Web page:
Home News Abba Kyari: FG loses extradition request to US

Abba Kyari: FG loses extradition request to US

10 min read
0
0
96

A Federal High Court in Abuja has turned down the extradition application filed by the Federal Government, which, if granted, would have enabled it to move suspended Deputy Commissioner of Police (DCP) Abba Kyari to the United States to face trial for alleged internet fraudster.

The US authorities had applied to the Federal Government for Kyari’s extradition in relation to his alleged link with alleged internet fraudster, Ramon Abbas (Hushpuppi).

The United States Attorney’s Office for Central District of California, Los Angeles confirmed last week that Hushpuppi will be sentenced on 21 September.

In his ruling on Monday, Justice Inyang Ekwo held that the extradition application, filed by the Attorney General of the Federation (AGF), was an abuse of court process on the grounds that Kyari was already standing criminal trial before a Nigerian court.

Justice Ekwo also held that since the laws requires that his fiat be first obtained by the National Drug Law Enforcement Agency (NDLEA) before initiating criminal cases, the AGF could not claim to be unaware of the earlier charge filed against Kyari by the agency.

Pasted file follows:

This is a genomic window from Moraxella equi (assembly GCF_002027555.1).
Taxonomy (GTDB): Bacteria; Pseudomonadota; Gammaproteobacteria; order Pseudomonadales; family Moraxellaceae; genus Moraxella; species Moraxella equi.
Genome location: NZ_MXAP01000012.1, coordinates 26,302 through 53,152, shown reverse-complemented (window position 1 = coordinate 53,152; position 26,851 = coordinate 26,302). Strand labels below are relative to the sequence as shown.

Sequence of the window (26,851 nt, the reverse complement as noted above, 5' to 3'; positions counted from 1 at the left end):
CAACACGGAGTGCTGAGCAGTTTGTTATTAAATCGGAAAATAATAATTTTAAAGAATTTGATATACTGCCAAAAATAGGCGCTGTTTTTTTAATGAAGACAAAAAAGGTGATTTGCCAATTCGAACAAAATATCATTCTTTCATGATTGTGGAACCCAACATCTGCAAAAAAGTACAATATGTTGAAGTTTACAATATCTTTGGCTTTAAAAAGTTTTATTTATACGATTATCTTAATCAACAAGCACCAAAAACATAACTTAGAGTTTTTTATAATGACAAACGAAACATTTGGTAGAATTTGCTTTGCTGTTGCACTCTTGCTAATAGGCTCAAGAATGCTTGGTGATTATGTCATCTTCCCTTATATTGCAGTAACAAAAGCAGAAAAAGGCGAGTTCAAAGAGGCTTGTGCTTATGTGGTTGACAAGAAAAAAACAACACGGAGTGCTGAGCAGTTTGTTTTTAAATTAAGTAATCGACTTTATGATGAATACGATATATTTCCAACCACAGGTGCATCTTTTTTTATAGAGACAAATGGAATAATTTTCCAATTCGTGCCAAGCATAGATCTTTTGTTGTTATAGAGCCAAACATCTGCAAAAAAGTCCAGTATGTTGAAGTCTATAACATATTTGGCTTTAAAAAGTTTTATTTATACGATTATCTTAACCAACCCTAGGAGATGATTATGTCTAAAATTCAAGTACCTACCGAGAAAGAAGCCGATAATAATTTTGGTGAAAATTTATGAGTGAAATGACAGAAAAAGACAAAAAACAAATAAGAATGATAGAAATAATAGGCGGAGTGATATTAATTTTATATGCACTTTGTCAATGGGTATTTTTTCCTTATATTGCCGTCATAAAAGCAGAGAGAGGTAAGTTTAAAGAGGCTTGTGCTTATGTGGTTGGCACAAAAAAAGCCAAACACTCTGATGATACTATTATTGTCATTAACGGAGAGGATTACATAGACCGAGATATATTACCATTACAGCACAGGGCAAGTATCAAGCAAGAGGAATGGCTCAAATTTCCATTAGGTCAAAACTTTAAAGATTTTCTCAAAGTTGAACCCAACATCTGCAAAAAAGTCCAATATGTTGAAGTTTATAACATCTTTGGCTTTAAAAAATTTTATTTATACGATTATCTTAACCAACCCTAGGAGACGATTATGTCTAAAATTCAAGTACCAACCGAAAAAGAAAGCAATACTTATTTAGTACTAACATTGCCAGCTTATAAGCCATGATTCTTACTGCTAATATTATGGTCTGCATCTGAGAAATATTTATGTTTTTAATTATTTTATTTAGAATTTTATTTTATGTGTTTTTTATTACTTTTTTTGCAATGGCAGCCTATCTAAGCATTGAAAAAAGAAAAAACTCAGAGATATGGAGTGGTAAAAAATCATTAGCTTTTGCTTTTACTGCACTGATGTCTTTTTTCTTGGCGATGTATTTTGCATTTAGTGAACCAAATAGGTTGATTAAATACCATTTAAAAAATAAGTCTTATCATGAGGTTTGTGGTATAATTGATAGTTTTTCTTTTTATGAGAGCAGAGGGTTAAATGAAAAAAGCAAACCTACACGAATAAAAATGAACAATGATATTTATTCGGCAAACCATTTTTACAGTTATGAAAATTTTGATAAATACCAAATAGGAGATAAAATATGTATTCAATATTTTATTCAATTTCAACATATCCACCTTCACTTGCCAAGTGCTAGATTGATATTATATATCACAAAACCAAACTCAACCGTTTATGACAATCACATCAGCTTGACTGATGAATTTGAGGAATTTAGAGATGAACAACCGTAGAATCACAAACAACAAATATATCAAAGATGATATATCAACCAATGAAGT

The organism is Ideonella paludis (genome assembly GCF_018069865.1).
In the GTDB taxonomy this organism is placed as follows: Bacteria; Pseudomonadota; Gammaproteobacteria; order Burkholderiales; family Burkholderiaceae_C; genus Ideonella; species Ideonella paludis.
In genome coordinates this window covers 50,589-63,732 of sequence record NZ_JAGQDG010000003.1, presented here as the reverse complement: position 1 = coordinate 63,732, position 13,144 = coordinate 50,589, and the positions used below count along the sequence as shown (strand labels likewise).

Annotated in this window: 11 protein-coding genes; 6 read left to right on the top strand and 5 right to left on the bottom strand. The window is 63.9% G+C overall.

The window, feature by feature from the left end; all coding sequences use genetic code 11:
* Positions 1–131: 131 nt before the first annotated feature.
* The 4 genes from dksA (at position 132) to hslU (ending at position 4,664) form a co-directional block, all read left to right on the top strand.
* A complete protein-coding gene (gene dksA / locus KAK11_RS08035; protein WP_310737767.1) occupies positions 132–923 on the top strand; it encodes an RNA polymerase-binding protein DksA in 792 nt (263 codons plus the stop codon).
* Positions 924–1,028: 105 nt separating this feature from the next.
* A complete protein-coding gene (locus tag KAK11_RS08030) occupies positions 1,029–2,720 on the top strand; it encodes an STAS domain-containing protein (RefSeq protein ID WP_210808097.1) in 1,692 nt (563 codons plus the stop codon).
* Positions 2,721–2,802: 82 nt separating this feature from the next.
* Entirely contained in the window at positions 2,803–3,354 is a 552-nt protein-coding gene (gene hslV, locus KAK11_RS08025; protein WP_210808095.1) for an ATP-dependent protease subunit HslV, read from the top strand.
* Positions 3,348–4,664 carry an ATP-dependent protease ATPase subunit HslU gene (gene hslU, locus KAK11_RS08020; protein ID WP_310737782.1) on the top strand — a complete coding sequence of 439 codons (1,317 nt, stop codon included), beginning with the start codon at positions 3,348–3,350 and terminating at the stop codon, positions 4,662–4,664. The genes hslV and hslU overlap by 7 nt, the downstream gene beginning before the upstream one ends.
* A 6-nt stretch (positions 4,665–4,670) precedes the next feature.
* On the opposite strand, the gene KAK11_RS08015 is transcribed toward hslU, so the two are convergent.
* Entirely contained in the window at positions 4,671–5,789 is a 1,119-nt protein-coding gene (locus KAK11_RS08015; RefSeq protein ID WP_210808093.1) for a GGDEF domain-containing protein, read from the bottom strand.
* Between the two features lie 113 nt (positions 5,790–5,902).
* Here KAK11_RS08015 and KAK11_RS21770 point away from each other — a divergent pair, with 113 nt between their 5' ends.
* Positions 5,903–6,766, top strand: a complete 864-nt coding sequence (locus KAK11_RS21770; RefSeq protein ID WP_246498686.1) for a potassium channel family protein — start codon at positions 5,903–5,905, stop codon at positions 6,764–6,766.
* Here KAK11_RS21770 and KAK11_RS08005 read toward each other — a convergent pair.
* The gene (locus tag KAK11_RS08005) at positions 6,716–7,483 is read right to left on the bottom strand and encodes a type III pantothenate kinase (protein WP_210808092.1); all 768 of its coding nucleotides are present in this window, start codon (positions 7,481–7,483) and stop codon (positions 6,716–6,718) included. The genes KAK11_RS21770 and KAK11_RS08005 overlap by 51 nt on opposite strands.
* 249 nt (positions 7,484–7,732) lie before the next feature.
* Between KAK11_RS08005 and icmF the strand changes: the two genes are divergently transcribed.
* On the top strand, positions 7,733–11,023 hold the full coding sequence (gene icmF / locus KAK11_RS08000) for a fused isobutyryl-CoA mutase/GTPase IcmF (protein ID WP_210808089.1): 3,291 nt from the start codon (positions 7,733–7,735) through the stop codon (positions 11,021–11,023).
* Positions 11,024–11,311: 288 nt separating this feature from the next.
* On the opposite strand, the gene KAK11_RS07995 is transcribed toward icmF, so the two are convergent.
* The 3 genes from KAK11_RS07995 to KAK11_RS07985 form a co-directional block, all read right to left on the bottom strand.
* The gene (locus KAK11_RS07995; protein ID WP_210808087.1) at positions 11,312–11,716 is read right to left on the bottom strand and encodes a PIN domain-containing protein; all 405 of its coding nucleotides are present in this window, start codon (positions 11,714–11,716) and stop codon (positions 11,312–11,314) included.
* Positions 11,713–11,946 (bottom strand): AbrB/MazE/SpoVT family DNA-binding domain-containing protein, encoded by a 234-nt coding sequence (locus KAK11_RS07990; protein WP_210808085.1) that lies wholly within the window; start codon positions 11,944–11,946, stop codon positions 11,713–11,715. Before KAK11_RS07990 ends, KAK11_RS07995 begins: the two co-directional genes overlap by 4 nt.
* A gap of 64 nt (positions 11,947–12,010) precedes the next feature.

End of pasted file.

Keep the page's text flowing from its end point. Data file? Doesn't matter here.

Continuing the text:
The judge further held that the extradition application was filed in bad faith, bereft of merit and ought to be dismissed.

He noted that the eight-count charge (on which Kyari and others are being tried before Justice Emeka Nwite of the Abuja division of the Federal High Court) was filed on 18 February, while the extradition application was filed on 2 March 2022.

The judge said: “By the role given to the Attorney General of the Federation in Section 10 of the NOLEA Act, the National Drug Law Enforcement Agency commences criminal proceedings in court by his (AGF’s) fiat.

“Indeed, charges under the NDLEA Act, are normally brought in the name of the Attorney-General of the Federation.